Title:
Tissue Engineered Organ
Kind Code:
A1


Abstract:
Tissue engineered organs and methods for producing the same are provided. The tissue engineered organs are useful to replace diseased or damaged host organs.



Inventors:
Fette, Clay David (Palm Beach Gardens, FL, US)
Application Number:
11/858156
Publication Date:
03/26/2009
Filing Date:
09/20/2007
Primary Class:
International Classes:
A61P43/00; A01N1/00
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Primary Examiner:
FOX, ALLISON M
Attorney, Agent or Firm:
Clay, Fette (2322 Dawn Drive, Crete, NE, 68333, US)
Claims:
I claim:

1. The method of using tissue material in combination with a plurality of cell types to develop an organ-like structure.

2. The method of claim 1 wherein the tissue material is allograft kidney.

3. The method of claim 1 wherein the tissue material is allograft liver.

4. The method of claim 1 wherein the tissue material is allograft pancreas.

5. The method of claim 1 wherein the tissue material is allograft heart.

6. The method of claim 1 wherein the tissue material is allograft intestine.

7. The method of claim 1 wherein the tissue material is allograft lung.

8. The method of claim 1 wherein the tissue material is xenograft kidney.

9. The method of claim 1 wherein the tissue material is xenograft liver.

10. The method of claim 1 wherein the tissue material is xenograft pancreas.

11. The method of claim 1 wherein the tissue material is xenograft heart.

12. The method of claim 1 wherein the tissue material is xenograft intestine.

13. The method of claim 1 wherein the tissue material is xenograft lung.

14. The method of claim 1 wherein at least one of the cell types is renal cells.

15. The method of claim 1 wherein at least one of the cell types is hepatocytes.

16. The method of claim 1 wherein at least one of the cell types is islet cells.

17. The method of claim 1 wherein at least one of the cell types is myocytes.

18. The method of claim 1 wherein at least one of the cell types is enterocytes.

19. The method of claim 1 wherein at least one of the cell types is pneumocytes

20. The method of claim 1 wherein at least one of the cell types is stem cells.

21. An organ-like structure comprising allograft tissue and a plurality of cell types.

22. An organ-like structure comprising xenograft tissue and a plurality of cell types.

Description:

FIELD OF THE INVENTION

The present invention relates in general to the field of medical devices. More particularly, the present invention relates to tissue engineering and methods.

BACKGROUND OF THE INVENTION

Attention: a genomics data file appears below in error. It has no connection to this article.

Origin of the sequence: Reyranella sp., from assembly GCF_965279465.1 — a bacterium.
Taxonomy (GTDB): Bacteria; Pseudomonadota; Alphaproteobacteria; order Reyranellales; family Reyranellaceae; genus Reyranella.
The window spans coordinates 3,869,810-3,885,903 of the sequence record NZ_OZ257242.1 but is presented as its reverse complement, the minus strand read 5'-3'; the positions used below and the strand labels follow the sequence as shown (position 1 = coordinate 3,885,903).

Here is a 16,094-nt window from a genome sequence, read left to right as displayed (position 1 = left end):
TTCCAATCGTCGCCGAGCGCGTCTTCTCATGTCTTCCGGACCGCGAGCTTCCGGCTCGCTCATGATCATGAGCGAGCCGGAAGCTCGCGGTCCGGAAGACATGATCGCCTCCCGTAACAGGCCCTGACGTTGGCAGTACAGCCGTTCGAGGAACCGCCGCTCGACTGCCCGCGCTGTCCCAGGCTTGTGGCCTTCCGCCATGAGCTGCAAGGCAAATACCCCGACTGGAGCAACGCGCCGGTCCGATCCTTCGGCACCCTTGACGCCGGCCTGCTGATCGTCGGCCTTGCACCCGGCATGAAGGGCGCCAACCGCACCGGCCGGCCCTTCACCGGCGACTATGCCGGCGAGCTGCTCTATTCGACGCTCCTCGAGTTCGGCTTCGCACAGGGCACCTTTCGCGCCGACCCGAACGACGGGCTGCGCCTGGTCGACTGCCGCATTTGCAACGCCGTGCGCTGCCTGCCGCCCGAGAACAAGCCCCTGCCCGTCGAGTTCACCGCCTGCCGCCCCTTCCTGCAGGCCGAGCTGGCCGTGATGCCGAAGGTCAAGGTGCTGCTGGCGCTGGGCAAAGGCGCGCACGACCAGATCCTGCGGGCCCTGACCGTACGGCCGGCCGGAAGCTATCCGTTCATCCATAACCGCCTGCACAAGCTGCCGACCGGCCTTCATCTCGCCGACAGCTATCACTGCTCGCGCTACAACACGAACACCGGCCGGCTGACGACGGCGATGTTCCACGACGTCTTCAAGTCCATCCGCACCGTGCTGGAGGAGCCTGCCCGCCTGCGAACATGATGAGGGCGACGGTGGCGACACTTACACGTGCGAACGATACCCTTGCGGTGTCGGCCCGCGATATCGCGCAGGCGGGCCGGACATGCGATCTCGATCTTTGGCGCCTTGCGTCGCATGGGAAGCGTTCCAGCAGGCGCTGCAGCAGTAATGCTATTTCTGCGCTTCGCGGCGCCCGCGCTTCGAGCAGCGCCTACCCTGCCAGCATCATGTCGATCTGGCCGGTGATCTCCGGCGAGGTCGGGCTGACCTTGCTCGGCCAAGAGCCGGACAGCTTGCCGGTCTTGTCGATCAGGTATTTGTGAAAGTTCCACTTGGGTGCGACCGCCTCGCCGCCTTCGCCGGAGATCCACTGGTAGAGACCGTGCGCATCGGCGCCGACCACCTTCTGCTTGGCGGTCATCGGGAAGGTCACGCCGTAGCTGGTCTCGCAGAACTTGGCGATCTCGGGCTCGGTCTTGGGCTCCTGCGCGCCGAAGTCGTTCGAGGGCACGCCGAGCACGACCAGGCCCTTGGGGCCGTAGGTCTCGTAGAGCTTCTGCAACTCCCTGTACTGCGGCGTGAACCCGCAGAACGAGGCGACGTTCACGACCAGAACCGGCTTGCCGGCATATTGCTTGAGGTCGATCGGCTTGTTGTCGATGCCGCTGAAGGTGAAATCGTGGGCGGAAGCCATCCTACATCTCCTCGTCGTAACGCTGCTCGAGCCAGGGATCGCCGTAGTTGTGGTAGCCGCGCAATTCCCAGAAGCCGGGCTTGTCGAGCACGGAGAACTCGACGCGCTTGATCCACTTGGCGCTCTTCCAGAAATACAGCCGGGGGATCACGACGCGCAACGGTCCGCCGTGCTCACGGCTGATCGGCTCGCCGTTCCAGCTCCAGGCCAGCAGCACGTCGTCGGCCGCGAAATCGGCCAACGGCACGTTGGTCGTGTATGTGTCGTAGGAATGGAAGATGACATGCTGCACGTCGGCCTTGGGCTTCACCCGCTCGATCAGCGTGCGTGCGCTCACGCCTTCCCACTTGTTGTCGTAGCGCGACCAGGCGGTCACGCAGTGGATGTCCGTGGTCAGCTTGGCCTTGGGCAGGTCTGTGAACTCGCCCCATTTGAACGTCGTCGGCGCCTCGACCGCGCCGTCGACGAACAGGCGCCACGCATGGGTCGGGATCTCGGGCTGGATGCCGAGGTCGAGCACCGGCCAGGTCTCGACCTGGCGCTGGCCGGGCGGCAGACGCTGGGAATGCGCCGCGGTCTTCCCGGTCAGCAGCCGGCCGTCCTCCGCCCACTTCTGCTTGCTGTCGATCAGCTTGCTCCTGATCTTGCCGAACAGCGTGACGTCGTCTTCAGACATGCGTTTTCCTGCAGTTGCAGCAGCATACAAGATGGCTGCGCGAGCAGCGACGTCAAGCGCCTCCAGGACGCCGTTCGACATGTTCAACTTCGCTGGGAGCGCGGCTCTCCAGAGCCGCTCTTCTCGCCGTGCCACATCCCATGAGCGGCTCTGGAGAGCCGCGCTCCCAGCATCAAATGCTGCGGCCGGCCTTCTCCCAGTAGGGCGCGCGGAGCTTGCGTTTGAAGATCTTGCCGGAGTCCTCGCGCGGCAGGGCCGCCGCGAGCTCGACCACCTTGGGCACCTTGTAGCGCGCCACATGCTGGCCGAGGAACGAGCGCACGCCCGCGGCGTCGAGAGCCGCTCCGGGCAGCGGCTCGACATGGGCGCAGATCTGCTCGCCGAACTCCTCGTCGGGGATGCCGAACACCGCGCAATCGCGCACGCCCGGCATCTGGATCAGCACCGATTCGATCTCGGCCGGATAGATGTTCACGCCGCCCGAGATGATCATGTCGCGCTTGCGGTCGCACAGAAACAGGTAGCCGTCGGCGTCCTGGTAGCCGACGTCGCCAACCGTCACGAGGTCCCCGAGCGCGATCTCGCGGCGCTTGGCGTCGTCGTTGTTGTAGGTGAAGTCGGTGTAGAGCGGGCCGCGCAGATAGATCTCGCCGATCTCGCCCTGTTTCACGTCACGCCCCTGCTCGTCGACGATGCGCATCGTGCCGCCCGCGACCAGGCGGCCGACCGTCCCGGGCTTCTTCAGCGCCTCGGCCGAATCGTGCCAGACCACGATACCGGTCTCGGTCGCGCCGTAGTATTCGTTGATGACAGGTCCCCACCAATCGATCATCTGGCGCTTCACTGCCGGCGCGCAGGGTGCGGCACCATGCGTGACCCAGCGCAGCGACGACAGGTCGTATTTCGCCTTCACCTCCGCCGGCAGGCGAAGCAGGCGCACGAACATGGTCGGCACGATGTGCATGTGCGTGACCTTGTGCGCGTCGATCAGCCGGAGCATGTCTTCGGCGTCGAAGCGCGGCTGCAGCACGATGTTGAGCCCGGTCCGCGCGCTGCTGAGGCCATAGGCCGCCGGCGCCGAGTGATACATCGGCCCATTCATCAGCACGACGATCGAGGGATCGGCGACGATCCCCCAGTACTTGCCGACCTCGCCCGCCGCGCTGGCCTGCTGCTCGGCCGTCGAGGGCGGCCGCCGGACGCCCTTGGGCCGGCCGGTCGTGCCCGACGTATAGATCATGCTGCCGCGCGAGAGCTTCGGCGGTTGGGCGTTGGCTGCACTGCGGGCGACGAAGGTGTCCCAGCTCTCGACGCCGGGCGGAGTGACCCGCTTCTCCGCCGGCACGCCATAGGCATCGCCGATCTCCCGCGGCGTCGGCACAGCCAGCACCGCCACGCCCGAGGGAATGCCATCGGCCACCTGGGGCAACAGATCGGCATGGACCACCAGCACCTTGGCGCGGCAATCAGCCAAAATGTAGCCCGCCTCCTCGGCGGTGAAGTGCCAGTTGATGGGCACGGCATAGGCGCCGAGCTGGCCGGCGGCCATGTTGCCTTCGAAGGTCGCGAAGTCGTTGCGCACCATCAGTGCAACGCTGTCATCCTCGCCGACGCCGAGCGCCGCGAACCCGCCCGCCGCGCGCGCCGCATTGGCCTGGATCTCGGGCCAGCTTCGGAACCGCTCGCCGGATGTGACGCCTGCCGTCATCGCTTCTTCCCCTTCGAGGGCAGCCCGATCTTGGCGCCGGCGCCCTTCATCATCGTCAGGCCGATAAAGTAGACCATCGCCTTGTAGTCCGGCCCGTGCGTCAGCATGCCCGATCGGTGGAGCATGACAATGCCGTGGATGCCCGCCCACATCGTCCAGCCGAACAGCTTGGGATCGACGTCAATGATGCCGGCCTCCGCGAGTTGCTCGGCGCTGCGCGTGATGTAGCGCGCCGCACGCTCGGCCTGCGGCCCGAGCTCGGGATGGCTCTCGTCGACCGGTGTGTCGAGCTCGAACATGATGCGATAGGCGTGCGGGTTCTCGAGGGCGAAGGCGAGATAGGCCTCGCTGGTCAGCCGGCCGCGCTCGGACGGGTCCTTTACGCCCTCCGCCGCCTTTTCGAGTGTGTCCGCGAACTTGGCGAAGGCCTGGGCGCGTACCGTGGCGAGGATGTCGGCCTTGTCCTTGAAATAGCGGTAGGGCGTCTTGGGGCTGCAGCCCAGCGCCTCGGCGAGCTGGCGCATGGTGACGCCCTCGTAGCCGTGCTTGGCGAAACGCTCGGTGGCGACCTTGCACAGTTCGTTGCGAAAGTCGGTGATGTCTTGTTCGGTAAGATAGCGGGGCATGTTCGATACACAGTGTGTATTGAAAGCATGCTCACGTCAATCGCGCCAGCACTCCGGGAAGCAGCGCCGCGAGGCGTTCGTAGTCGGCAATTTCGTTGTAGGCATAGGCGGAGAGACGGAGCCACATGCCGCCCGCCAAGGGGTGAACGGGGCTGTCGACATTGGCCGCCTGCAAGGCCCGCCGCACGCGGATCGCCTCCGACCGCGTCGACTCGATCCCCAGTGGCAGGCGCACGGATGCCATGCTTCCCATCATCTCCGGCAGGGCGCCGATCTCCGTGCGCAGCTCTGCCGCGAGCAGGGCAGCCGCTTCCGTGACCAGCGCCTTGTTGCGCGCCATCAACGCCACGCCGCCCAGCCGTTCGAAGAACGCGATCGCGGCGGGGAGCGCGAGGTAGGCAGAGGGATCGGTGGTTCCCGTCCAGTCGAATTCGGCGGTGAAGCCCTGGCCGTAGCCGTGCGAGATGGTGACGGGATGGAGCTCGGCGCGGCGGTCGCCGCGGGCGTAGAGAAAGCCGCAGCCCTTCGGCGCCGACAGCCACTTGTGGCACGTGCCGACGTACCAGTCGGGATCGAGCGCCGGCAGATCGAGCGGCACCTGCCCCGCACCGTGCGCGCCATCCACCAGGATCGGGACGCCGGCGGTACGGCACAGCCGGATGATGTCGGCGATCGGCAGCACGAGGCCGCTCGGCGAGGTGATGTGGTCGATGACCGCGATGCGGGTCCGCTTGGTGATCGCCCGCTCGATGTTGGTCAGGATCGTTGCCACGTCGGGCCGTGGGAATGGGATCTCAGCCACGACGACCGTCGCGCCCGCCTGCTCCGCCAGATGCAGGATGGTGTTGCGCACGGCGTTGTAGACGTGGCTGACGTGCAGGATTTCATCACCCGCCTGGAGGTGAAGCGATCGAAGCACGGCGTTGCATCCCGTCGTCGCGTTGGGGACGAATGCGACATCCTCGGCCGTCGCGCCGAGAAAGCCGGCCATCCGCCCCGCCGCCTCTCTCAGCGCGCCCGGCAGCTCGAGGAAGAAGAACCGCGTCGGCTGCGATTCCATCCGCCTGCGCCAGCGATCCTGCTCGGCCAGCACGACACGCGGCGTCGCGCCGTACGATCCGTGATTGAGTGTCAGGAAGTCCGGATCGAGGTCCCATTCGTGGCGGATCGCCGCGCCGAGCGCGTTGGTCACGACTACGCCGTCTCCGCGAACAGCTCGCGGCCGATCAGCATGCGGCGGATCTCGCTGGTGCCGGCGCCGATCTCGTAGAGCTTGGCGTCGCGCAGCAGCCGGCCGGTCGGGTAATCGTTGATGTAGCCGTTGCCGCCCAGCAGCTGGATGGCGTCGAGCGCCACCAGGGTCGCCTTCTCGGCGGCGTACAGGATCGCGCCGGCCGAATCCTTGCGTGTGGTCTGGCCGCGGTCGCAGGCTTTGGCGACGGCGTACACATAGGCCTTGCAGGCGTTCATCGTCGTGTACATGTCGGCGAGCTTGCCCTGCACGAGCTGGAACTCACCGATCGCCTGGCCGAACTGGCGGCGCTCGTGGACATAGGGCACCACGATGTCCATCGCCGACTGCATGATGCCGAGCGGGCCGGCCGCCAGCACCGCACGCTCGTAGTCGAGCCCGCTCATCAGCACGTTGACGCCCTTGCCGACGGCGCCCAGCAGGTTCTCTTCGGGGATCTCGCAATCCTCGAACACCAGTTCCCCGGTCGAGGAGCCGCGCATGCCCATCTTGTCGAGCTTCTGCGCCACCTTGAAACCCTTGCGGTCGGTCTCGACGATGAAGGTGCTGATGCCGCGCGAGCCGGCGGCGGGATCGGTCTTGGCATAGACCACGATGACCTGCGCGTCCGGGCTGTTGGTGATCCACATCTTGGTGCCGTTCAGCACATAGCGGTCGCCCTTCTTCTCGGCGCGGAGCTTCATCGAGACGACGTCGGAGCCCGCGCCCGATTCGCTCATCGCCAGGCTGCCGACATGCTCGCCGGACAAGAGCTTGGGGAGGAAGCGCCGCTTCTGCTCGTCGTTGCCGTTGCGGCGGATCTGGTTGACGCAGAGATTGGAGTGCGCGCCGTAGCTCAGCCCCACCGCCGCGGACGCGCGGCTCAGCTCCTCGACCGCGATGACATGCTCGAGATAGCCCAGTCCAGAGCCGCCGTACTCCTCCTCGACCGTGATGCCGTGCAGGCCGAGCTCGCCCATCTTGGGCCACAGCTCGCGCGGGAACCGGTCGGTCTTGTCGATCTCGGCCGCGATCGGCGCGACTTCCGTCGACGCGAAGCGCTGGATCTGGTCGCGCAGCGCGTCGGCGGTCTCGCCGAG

Many people suffer from disease or injury that requires an organ transplant. These individuals suffering from damaged or diseased organs must currently wait for a compatible donor organ to become available. After this often lengthy process they also must then worry about rejection, and take anti-rejection medication for the rest of their lives, as well as undergo a series of checkups and biopsies to assess the status of the donor organ. New solutions that can overcome these issues are desirable.

Current processed allograft tissue products include cryopreserved blood vessels and heart valves, as well a variety of processed bone materials. Current processed xenograft tissue products are more numerous, such as processed bovine or porcine collagen products. Xenograft products produced which maintain their native architecture are lesser in number, however. Bovine bone products are one example. Some products manufactured from porcine small intestine submucosa are another example. There are also currently living cell products available, such as DermaGraft® and TransCyte®. However, none of these products employ the use of more than one cell type, nor do they combine a cell type with a tissue material of complex native architecture.

Large implantable tissue materials have difficulty with cell migration due to the distance needed to travel, as well as difficulty with vascularization after implantation. Polymer, hydrogel, collagen and other pre-formed scaffolds are difficult to manufacture mimicking the native architecture of the host organ.

Given the limitations with currently available products and tissue engineering scaffolds to treat diseased or damaged organs, it would be desirable to develop a tissue engineered organ-like structure that could overcome these limitations.

BRIEF SUMMARY OF THE INVENTION

The proposed invention provides the methods for achieving creation of an organ-like structure. This created structure would be used as a replacement for a diseased or damaged host organ. This created structure would have minimal to no compatibility or rejection issues as seen in current donor source organ transplants.

The proposed invention overcomes deficiencies in the prior art by using processed allograft or xenograft tissue as the basis for cell culture. Using this tissue provides the native architecture and structure that is seen in the host organ targeted for replacement.

The proposed invention also overcomes defects in the prior art through the use of the addition of cells to the processed tissue. This addition of cells increases the durability, functionality, and viability of the structure. It will also help provide the necessary vascularization.